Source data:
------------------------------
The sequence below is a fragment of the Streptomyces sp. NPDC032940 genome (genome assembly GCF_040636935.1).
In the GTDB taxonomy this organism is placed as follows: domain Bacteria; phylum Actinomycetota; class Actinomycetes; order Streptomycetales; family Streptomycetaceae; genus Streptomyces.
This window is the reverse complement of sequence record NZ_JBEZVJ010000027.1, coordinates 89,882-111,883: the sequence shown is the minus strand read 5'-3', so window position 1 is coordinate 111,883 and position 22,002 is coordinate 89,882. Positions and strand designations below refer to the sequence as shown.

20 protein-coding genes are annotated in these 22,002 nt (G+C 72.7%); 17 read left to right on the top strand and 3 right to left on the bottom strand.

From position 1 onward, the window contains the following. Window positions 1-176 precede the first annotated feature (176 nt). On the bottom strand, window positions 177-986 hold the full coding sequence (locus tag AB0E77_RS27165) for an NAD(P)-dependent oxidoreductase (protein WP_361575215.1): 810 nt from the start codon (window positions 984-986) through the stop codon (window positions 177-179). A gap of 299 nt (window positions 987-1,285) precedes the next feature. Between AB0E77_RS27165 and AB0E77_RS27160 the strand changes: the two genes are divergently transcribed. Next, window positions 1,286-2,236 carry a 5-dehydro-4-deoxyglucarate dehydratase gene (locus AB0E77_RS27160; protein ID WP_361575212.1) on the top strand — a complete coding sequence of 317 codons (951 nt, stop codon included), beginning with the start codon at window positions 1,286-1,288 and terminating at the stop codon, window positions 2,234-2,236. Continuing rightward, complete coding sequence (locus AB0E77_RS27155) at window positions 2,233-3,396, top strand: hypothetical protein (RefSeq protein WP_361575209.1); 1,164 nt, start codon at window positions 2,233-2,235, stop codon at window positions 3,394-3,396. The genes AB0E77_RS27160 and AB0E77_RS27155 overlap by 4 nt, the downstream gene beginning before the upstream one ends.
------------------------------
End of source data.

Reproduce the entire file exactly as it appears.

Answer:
The sequence below is a fragment of the Streptomyces sp. NPDC032940 genome (genome assembly GCF_040636935.1).
In the GTDB taxonomy this organism is placed as follows: domain Bacteria; phylum Actinomycetota; class Actinomycetes; order Streptomycetales; family Streptomycetaceae; genus Streptomyces.
This window is the reverse complement of sequence record NZ_JBEZVJ010000027.1, coordinates 89,882-111,883: the sequence shown is the minus strand read 5'-3', so window position 1 is coordinate 111,883 and position 22,002 is coordinate 89,882. Positions and strand designations below refer to the sequence as shown.

20 protein-coding genes are annotated in these 22,002 nt (G+C 72.7%); 17 read left to right on the top strand and 3 right to left on the bottom strand.

From position 1 onward, the window contains the following. Window positions 1-176 precede the first annotated feature (176 nt). On the bottom strand, window positions 177-986 hold the full coding sequence (locus tag AB0E77_RS27165) for an NAD(P)-dependent oxidoreductase (protein WP_361575215.1): 810 nt from the start codon (window positions 984-986) through the stop codon (window positions 177-179). A gap of 299 nt (window positions 987-1,285) precedes the next feature. Between AB0E77_RS27165 and AB0E77_RS27160 the strand changes: the two genes are divergently transcribed. Next, window positions 1,286-2,236 carry a 5-dehydro-4-deoxyglucarate dehydratase gene (locus AB0E77_RS27160; protein ID WP_361575212.1) on the top strand — a complete coding sequence of 317 codons (951 nt, stop codon included), beginning with the start codon at window positions 1,286-1,288 and terminating at the stop codon, window positions 2,234-2,236. Continuing rightward, complete coding sequence (locus AB0E77_RS27155) at window positions 2,233-3,396, top strand: hypothetical protein (RefSeq protein WP_361575209.1); 1,164 nt, start codon at window positions 2,233-2,235, stop codon at window positions 3,394-3,396. The genes AB0E77_RS27160 and AB0E77_RS27155 overlap by 4 nt, the downstream gene beginning before the upstream one ends.